Here in my country, Canada, is it impossible to find out how many sex offenders live in my community. I would like to know but, officially at least, it is none of my business. I do know that there are just over 400 sex offenders in my province of under one million people and about 16,300 nationally. That works out to about 48 sex offenders per hundred thousand people in the population.
To me that sounds like a lot. But those numbers pale in comparison to the number of registered sex offenders in the US: 728,435 in 2009. This number implies that for every community of a 100,000 people there are is an average of 237 registered sex offenders.
Now, I don’t think the US has more perverts per capita than Canada. This difference is more likely to do with what type of behavior lands someone on the registry and how long offenders stay on the registry before being removed.
The point is that the US has a huge population of sex offenders to keep track of – a number greater than the entire population of Alaska. The government could send them all to live in Alaska, which might take care of the problem, but I think current residents would complain, never mind their Canadian neighbors in British Columbia.
The point of the registry is to reduce the probability of a known sex offender from re-offending. Laws on how the registry is used vary from county to county, and state to state, but most include residential restrictions (for example, prohibiting offenders from living near schools and playgrounds), and limitations on how many offenders can live in one neighbourhood to prevent clustering, like the Palace Mobile Home Park in St. Petersburg, Florida, where nearly half of the residents are sex offenders.
There are two new papers that ask the question: Where should sex offenders live? It is a very good question when the cost of monitoring offenders is high and the consequences of re-offending are serious.
The first paper finds the following result: Registered sex offenders currently tend to live in neighborhoods that are “socially disorganized”.* These neighborhoods tend to have high crime rates, a large transient population, poorer socioeconomic status and a largely disenfranchised population.
What is interesting is that rather than finding that sex offenders are forced into these neighborhoods because their status makes it difficult to find housing and employment, they find that offenders prefer these neighborhoods even when they are restricted (i.e., sex offenders are prohibited from living there) or when there are better alternative neighborhoods available (for example, ones with publicly available housing).
Seventy-seven percent of sex offenders live in socially disorganized neighborhoods – 37% in those that are unrestricted and 40% in those that are restricted.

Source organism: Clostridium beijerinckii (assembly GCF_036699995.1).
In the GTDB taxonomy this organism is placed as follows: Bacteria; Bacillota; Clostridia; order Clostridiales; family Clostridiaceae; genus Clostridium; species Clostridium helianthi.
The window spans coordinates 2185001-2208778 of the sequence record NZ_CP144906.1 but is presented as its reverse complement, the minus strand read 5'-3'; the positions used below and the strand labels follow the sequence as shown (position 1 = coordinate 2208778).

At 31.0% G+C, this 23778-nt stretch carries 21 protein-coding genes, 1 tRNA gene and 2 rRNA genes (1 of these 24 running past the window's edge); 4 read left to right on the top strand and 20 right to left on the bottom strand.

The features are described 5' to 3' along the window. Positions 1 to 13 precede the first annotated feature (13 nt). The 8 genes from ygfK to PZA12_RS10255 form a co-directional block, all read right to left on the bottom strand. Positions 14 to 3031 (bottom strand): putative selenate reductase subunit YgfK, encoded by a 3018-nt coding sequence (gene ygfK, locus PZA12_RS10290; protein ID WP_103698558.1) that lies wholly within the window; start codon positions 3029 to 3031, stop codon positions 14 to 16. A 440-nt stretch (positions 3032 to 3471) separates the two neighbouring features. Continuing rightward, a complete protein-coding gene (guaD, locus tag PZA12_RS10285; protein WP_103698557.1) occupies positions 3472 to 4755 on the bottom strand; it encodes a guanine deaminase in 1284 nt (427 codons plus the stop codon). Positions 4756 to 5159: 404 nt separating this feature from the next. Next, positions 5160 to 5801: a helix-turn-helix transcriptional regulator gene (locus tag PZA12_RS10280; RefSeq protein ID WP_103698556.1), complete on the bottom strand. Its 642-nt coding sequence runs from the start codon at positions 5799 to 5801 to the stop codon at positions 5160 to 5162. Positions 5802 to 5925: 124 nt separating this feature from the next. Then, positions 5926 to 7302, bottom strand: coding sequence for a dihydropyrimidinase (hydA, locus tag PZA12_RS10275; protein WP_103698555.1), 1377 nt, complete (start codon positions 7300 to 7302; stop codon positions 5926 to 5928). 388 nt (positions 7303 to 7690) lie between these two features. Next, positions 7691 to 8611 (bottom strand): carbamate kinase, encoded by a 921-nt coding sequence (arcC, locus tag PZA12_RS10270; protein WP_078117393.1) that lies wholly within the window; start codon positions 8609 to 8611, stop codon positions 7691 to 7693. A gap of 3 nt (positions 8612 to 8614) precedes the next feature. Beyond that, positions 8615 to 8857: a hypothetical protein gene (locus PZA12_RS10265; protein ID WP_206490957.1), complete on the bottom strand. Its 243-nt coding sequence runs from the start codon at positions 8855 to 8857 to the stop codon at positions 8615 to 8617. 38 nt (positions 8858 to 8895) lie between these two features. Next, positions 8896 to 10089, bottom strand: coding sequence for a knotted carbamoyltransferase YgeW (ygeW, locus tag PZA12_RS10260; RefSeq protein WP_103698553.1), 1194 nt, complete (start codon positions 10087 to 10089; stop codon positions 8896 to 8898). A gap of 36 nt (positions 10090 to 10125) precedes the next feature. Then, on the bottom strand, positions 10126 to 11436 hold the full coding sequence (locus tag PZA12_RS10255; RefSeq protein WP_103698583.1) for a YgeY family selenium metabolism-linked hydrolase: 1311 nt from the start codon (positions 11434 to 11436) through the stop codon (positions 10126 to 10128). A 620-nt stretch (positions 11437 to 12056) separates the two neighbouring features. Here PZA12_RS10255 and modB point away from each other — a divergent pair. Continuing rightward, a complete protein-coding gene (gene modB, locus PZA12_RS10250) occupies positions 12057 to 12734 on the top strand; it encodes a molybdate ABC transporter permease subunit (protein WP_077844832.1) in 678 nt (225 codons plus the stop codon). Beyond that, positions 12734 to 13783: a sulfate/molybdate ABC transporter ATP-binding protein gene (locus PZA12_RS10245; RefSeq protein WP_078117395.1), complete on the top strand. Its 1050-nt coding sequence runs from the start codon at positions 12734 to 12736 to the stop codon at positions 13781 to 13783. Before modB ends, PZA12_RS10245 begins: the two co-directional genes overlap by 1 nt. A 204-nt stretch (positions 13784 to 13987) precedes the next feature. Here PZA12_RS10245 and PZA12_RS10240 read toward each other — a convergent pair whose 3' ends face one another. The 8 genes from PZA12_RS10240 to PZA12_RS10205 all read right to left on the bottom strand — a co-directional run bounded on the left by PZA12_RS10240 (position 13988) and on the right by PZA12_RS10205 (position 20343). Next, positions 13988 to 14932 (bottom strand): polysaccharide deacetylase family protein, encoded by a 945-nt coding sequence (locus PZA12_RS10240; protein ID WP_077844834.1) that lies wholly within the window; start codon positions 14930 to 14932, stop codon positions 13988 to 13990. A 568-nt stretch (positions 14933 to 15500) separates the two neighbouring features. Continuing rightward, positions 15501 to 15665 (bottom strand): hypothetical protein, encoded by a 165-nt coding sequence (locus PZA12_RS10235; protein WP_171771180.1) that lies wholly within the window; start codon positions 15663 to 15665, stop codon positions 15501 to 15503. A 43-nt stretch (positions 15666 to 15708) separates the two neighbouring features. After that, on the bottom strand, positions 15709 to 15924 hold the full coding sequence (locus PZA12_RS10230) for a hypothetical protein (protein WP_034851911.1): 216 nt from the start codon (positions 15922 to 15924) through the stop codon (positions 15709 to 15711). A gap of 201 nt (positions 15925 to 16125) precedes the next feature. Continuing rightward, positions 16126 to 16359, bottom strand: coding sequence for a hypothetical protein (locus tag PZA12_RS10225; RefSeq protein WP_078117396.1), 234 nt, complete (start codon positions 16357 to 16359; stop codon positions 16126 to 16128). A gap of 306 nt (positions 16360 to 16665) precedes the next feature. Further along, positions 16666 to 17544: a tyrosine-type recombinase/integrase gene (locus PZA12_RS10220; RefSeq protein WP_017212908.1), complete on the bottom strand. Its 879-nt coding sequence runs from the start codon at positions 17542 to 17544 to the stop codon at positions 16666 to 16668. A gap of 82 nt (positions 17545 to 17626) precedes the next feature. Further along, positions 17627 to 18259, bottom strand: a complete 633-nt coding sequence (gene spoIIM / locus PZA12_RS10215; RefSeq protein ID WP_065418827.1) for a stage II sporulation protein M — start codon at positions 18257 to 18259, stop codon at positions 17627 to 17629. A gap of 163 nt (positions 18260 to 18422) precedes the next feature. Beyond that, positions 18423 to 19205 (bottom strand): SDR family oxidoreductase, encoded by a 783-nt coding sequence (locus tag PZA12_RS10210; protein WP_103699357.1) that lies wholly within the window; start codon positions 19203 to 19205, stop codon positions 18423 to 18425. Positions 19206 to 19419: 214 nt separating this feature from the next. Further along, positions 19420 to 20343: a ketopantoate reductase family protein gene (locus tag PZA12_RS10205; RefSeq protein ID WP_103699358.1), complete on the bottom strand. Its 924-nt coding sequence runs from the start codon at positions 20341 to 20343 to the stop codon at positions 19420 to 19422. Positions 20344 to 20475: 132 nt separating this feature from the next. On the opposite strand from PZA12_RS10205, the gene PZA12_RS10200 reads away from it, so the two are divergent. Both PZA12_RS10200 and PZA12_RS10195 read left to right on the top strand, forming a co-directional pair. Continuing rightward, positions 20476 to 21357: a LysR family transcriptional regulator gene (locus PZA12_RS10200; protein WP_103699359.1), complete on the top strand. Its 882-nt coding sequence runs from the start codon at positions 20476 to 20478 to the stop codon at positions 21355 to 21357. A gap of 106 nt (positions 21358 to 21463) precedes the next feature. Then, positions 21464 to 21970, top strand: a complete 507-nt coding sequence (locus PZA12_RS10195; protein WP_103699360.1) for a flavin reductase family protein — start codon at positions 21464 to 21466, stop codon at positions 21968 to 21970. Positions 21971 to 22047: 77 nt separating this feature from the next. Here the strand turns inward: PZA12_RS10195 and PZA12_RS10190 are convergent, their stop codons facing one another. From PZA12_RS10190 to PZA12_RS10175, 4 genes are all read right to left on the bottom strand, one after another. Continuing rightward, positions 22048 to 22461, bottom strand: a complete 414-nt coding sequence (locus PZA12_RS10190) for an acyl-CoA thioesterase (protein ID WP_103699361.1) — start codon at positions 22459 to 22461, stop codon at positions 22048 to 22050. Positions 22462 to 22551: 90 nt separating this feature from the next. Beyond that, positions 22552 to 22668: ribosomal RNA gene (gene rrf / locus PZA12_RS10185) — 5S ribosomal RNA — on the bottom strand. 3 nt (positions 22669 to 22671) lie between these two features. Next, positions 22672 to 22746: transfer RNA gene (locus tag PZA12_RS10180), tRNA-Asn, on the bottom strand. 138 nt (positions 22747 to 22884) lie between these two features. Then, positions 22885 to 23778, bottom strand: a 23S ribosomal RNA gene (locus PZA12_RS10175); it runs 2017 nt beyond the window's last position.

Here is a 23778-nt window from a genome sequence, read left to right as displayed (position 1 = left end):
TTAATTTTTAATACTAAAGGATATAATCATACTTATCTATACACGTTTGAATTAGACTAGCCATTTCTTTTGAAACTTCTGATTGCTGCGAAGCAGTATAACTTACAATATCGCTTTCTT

There are two possible explanations as to why they find this result. The first is that in socially disorganized neighborhoods parents and caregivers fail to supervise their children as carefully as in other neighborhoods – creating more potential victims. The second is that sex offenders find it easier to hide their registration status in a neighborhood that has a largely uneducated and transient population.
The important policy implication here is that limited government resources that are available to protect potential victims should be directed to these neighborhoods. This includes not only public awareness and education for residents, but also resources for sex offenders that reduce the probability of recidivism: tracking, monitoring, mental health support and other rehabilitation resources.
There is another important lesson here: Authorities that are searching for sex offenders that have disappeared off the radar might consider concentrating their efforts in these disorganized neighbourhoods.
The second paper has an equally interesting result: The authors find that allowing some level of clustering of sex offenders might decrease the rate of recidivism.** No one wants to live in a neighbourhood that is saturated with sex offenders, except possibility other sex offenders. But by placing restrictions on the number of offenders that can live in one area some are forced out into more suburban and rural areas where they have little supervision and no access to rehabilitation resources.
If sex offenders collect in specific neighborhoods, available resources need not be geographically dispersed and can be used more efficiently. There is even some evidence that sex offenders in shared living conditions are less likely to re-offend and will, to some degree, police themselves by notifying authorities when roommates engage in prohibited behavior.
So, maybe Alaska isn’t the solution. But it seems that spreading the risk over a wide geographic region is not the solution either. Not if the goal is to reduce the number of victims of sex crimes.
* Grubesic, Tony, and Alan Murray. "Methods to Support Policy Evaluation of Sex Offender Laws." Papers in Regional Science 89.3 (2010): 669-84.
** Mack, Elizabeth A., and Tony H. Grubesic. "Sex Offenders and Residential Location: A Predictive-Analytical Framework." Environment and Planning A 42.8 (2010): 1925-42.